As for the funky bar ends, I installed them just outside the shifters for additional hand positions, but rarely used them. However, I did like my wrist positioning when wrapping my thumbs around the base. So, I cut those bar ends down to about 2 inches and left that much on. I even installed a pair of dummy road bike hoods on those stubby bar ends for awhile to try yet another hand position. But I did not like how close and high my hands sat on those hoods, so I took them off.

The Jones H-bar offers several hand positions, but I added those stubby bar ends for another.


The only real negative with the Jones 29+ for gravel road bikepacking was my choice of wheels and tires. I built this bike to be an all-everything mountain bike and chose 3.25 inch wide, knobby tires mounted on 50 mm WTB Scraper rims for that type of riding. And it rides great on single track, unloaded and loaded. For all but the roughest roads, however, that's a lot of tire for me. On good gravel and decent dirt roads, it's just painfully slow.

On the Cloud Peak 500, those wheels/tires were simply too heavy and slow rolling for everything except the 8 mile descent of Dude's Downhill and occasional soft, sandy stretches. In other words, I lugged around significantly excessive tire capability for well over 90 percent of the trip. In comparison, buddy Paul Brasby rode great all week on his Salsa CutThroat with stock Taravail Sparwood 2.2 inch tires.

For my next gravel bikepacking trip, I will change to a much faster rolling tread pattern, on much skinnier tires, mounted on much lighter rims. Yes, I bought a second wheel set and 2 sets of new tires for the Jones 29+. Next time, I will ride Bontrager XR2 tires (either 2.60 or 2.35) mounted on 30 mm RaceFace ARC Offset rims. In addition to being faster rolling, this second wheel set with the 2.60 inch tires drops over 3 pounds from the original combination. With the 2.35 inch tires, it drops almost 3.5 pounds.

I think either the 2.60 or the 2.35 Bontrager XR2 tires will be more than enough tire for my planned Black Hills Bounty in June and even for an eventual Great Divide Mountain Bike Route tour. I'll try both this year. In the meantime, I'll definitely keep that original wheel set, with those mammoth 3+ inch tires, for riding all kinds of single track and rougher surface bikepacking.

Vee BullDozer 700 x 3.25 inch tire mounted on WTB Scraper i45 rims (left).
Bontrager XR2 700 x 2.35 inch tire mounted on RaceFace ARC Offset 30 rims (right)
Same diameter wheels, but different rim and tire widths.
I'm hoping to roll better on gravel on the skinnier set.


In summary, I love the Jones 29+ bike for bikepacking. After a week long trip, the only significant change I'll make results from my own mistake in choosing big mountain bike kicks for a gravel/dirt road tour. The second wheel set and tires should solve that. Then, I'll plan to ride more long rides on the Jones 29+ to better adapt to the different body positioning. That's it.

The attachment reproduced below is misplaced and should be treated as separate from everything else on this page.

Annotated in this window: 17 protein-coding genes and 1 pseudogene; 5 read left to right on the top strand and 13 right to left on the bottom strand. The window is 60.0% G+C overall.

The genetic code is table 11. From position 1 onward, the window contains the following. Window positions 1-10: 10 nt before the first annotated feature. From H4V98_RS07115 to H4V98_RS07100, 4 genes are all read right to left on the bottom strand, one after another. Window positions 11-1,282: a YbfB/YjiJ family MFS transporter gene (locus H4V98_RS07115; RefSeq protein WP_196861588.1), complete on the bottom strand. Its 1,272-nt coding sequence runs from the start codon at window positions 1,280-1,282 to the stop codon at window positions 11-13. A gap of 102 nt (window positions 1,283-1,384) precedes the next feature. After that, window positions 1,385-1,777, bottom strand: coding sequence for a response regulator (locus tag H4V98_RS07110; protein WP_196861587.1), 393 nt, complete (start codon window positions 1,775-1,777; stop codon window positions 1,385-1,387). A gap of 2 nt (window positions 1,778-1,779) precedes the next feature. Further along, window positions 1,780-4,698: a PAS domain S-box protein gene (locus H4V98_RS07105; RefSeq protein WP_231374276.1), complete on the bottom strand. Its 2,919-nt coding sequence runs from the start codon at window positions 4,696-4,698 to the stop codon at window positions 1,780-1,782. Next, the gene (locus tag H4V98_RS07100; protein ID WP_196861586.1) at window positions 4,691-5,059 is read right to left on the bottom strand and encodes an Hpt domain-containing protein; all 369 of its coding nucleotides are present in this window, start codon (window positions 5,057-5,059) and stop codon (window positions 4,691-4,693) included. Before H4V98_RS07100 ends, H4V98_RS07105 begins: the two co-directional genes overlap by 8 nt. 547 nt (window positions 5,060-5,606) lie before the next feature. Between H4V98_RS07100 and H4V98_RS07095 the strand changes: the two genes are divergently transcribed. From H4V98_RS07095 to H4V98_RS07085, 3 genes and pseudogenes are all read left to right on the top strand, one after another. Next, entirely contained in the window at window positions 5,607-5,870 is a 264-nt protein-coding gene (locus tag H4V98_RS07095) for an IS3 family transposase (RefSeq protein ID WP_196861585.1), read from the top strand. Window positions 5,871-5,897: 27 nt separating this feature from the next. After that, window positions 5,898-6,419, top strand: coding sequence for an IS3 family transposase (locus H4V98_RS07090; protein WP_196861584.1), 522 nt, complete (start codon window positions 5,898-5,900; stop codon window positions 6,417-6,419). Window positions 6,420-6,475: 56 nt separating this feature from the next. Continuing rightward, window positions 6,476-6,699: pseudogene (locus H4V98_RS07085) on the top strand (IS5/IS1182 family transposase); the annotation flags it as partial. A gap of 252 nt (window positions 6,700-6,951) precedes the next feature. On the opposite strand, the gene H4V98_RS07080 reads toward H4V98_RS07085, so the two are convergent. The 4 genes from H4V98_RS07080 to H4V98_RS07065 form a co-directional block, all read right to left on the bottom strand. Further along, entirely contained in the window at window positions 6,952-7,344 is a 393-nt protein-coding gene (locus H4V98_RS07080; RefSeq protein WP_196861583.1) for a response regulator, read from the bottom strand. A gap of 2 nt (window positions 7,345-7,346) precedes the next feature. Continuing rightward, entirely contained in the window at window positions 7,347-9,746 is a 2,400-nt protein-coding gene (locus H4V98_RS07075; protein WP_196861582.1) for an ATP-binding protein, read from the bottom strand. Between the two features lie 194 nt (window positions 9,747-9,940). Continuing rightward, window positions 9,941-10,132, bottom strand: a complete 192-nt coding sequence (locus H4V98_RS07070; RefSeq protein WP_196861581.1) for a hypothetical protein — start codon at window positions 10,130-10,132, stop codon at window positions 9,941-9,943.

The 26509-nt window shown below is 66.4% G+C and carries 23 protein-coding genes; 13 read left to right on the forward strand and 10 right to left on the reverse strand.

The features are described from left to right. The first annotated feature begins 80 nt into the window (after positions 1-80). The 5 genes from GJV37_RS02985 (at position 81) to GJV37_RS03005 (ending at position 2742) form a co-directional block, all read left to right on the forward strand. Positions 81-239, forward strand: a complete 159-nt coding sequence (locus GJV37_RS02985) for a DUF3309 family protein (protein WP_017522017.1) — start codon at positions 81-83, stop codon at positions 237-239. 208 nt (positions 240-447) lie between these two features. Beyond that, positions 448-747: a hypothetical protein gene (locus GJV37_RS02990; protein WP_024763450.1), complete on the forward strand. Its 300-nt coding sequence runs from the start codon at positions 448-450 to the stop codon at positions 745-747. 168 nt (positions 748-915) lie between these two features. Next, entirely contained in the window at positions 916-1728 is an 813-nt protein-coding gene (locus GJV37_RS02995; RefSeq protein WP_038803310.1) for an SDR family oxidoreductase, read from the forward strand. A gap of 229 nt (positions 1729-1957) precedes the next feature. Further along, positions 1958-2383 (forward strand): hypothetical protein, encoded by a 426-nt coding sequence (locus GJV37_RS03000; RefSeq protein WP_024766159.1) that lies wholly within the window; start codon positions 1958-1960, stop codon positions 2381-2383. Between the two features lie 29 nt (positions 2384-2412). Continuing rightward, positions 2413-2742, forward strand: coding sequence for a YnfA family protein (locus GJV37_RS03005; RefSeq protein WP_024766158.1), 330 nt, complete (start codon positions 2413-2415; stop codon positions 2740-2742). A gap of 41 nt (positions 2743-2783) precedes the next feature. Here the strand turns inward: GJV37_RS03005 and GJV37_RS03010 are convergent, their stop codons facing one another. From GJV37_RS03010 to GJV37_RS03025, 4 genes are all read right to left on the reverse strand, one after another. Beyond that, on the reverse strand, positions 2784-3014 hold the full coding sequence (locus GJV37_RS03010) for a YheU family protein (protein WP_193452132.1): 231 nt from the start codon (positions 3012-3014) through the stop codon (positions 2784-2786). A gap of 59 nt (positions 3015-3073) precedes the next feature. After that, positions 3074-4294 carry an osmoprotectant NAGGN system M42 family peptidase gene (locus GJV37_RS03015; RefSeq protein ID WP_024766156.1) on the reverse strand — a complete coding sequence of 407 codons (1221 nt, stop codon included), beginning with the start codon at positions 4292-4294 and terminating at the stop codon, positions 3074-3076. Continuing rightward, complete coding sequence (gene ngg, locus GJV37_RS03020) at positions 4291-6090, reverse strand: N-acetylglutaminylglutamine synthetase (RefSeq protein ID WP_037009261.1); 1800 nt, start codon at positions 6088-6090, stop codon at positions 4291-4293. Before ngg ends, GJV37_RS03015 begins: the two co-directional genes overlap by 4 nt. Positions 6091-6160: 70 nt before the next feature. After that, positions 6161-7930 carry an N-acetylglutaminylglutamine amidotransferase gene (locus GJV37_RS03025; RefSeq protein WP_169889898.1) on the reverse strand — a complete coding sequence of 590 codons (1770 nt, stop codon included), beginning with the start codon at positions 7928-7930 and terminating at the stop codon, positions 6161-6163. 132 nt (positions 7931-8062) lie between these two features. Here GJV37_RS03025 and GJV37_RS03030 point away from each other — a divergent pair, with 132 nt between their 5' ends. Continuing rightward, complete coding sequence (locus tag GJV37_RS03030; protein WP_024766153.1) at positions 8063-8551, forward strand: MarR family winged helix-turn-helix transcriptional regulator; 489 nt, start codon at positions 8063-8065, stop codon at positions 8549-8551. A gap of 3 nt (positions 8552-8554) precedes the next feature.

I see many memorable miles ahead bikepacking on my Jones 29+.

For earlier posts about the Jones 29+, go to Riding The Jones 29+ LoadedJones 29+ The Build, and  Jones 29+ What It Is.



And now, Sade, the smoothest Smooth Operator.


Smooth Operator, Sade live (2011)


Thursday, March 18, 2021

Packing Gear Next Time

I tried everything in my life,
Things I like, I try 'em twice,
You got that right,
You sure got that right.
You Got That Right, Steve Gaines & Ronnie Van Zant (1978)

In August 2020, I rode 7 days in and around the Big Horn Mountains of Wyoming along the Cloud Peak 500 bikepacking course on a Jones 29+ bike outfitted with Revelate Design bikepacking bags. Here's a summary post of that trip, with links to daily ride and logistics reports.  See, Cloud Peak 500 Wrap.

I loved the capacity and versatility of my Jones 29+ bike, the combination of Revelate Designs bags, and the assorted gear that I carefully accumulated and tried over the past few years. See, Cloud Peak 500 - Gearing Up, Cloud Peak 500 - Packing Up,  Cloud Peak 500 - Gear List. But there's always room to improve. 

Here's a link to my prior post on the planned changes to the gear I'll carry on my next multi-day bikepacking ride. Gear List Next Time. I've heard from racers who identify things on my list I could leave home and I've heard from tourers who identify things not on my list I could bring. I appreciate the input and will continue to experiment on short trips this spring. For now, that Gear List strikes my balance between weight/volume and comfort/convenience for my approach to riding the Great Divide Mountain Bike Route. See, Bikepacking the GDMBR.

This post focuses on how I will pack that gear next time. Although I've been working on possible changes for awhile, I finally assembled all the gear on my updated Gear List and packed it all into bags to determine the right combination. Here, after explaining the changes, I reproduced how I packed for the Cloud Peak 500 in normal type, followed by my planned change, if any, in blue. As you will see, I don't plan to make many changes.

 Well into Day 7 of my ride along the Cloud Peak 500 route in August 2020.


Before going through packing, bag by bag, here's an overview of my planned changes.

1. I'd like the ability to very quickly set up shelter in unfavorable conditions, without dumping other gear into the rain, wind, cold and/or dark. That means moving the tent into a bag that is easier and faster to access, without removing much of anything else.

My solution is to pack the tent in the left Fork Truss bag, which is very accessible and also puts a little more weight down lower in the bike. To do so, I must then move my sleeping bag and rain jacket out of that bag, which results in a series of other small changes.

a) I'll pack the sleeping bag where the tent had been, which was in the middle of the Salty Roll bag on the handlebars. That opens up some more room in the Salty Roll bag.

b) I'll pack the rain jacket in the lower part of the Frame bag, which is still quickly accessible, where I had the water filter, camp shorts and camp shirt, all of which will move to a handlebar bag.

c) The tent leaves a little room for something else in the left Fork Truss bag, so there I'll pack a small stuff sack with extra layer things (liner gloves, ear band, skull cap, buff).